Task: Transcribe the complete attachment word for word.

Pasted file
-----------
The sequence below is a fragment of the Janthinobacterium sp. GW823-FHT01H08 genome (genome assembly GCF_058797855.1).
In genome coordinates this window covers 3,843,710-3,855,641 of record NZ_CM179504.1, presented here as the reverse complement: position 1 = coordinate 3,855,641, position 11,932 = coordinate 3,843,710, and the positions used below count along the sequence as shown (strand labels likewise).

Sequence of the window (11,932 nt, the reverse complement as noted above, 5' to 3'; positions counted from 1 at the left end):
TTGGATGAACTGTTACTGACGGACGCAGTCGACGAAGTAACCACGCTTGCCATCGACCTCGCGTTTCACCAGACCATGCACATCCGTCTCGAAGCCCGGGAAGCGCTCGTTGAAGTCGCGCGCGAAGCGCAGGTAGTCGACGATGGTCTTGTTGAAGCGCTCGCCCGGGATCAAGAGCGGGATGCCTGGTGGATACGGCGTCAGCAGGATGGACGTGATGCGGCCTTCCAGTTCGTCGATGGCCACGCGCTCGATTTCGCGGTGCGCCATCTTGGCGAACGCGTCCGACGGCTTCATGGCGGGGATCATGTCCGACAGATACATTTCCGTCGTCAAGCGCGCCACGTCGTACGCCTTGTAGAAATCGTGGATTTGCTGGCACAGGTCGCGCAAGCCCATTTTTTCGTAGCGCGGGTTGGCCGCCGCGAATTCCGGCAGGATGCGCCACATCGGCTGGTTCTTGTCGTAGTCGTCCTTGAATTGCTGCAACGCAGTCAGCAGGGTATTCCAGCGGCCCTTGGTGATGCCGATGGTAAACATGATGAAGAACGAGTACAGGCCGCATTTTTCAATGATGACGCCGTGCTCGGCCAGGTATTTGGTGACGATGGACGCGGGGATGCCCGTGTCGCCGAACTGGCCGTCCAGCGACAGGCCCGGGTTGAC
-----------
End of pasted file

The sequence below is a fragment of the Janthinobacterium sp. GW823-FHT01H08 genome (genome assembly GCF_058797855.1).
In genome coordinates this window covers 3,843,710-3,855,641 of record NZ_CM179504.1, presented here as the reverse complement: position 1 = coordinate 3,855,641, position 11,932 = coordinate 3,843,710, and the positions used below count along the sequence as shown (strand labels likewise).

Sequence of the window (11,932 nt, the reverse complement as noted above, 5' to 3'; positions counted from 1 at the left end):
TTGGATGAACTGTTACTGACGGACGCAGTCGACGAAGTAACCACGCTTGCCATCGACCTCGCGTTTCACCAGACCATGCACATCCGTCTCGAAGCCCGGGAAGCGCTCGTTGAAGTCGCGCGCGAAGCGCAGGTAGTCGACGATGGTCTTGTTGAAGCGCTCGCCCGGGATCAAGAGCGGGATGCCTGGTGGATACGGCGTCAGCAGGATGGACGTGATGCGGCCTTCCAGTTCGTCGATGGCCACGCGCTCGATTTCGCGGTGCGCCATCTTGGCGAACGCGTCCGACGGCTTCATGGCGGGGATCATGTCCGACAGATACATTTCCGTCGTCAAGCGCGCCACGTCGTACGCCTTGTAGAAATCGTGGATTTGCTGGCACAGGTCGCGCAAGCCCATTTTTTCGTAGCGCGGGTTGGCCGCCGCGAATTCCGGCAGGATGCGCCACATCGGCTGGTTCTTGTCGTAGTCGTCCTTGAATTGCTGCAACGCAGTCAGCAGGGTATTCCAGCGGCCCTTGGTGATGCCGATGGTAAACATGATGAAGAACGAGTACAGGCCGCATTTTTCAATGATGACGCCGTGCTCGGCCAGGTATTTGGTGACGATGGACGCGGGGATGCCCGTGTCGCCGAACTGGCCGTCCAGCGACAGGCCCGGGTTGAC